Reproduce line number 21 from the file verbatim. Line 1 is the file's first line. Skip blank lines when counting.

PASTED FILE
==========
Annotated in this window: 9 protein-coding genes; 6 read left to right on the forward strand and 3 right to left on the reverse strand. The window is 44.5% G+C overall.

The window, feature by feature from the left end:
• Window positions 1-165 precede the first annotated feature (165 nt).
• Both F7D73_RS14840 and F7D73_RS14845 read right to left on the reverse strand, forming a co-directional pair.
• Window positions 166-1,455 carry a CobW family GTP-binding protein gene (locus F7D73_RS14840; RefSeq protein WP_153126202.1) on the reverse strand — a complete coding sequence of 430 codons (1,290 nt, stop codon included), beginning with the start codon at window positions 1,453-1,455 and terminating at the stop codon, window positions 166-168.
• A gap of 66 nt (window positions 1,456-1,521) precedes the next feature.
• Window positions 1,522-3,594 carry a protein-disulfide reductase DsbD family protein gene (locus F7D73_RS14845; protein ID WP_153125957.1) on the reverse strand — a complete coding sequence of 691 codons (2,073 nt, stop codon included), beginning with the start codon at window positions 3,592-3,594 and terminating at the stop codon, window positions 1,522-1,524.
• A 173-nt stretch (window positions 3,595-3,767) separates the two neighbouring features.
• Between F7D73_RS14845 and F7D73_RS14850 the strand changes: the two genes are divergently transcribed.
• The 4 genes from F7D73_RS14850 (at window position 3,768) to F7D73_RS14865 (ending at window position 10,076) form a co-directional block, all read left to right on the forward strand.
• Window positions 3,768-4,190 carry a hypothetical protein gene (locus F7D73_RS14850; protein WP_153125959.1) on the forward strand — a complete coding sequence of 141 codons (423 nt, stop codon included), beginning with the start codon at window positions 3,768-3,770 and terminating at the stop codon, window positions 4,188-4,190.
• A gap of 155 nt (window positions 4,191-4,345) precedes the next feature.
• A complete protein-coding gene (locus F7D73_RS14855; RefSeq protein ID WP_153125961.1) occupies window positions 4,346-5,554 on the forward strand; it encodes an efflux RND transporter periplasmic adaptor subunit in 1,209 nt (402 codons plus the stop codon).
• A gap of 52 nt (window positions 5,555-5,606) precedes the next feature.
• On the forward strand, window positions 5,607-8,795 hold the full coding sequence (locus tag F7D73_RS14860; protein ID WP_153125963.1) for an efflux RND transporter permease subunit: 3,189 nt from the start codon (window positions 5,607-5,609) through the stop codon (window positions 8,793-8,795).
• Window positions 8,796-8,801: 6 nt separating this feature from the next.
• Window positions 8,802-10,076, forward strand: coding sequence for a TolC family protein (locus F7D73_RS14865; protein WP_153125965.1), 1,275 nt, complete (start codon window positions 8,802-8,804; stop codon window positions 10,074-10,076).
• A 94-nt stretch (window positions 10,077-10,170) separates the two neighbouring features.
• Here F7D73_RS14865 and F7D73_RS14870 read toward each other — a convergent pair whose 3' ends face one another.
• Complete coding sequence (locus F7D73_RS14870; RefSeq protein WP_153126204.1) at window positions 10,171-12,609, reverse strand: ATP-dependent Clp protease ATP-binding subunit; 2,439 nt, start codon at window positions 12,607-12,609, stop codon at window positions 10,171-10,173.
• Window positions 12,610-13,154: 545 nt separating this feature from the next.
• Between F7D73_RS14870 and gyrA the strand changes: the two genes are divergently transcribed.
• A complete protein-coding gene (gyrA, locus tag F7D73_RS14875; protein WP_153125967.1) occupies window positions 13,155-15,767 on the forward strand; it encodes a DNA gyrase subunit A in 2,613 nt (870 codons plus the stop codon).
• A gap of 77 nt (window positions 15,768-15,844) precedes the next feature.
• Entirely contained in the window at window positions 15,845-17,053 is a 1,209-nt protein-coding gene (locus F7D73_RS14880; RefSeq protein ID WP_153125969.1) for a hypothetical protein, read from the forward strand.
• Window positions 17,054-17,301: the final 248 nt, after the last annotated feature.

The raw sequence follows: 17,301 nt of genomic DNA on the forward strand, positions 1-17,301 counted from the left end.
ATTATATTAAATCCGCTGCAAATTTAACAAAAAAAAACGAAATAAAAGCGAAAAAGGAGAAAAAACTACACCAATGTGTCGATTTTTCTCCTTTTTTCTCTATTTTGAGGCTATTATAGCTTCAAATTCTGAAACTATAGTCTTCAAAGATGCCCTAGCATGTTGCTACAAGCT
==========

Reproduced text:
• Window positions 12,610-13,154: 545 nt separating this feature from the next.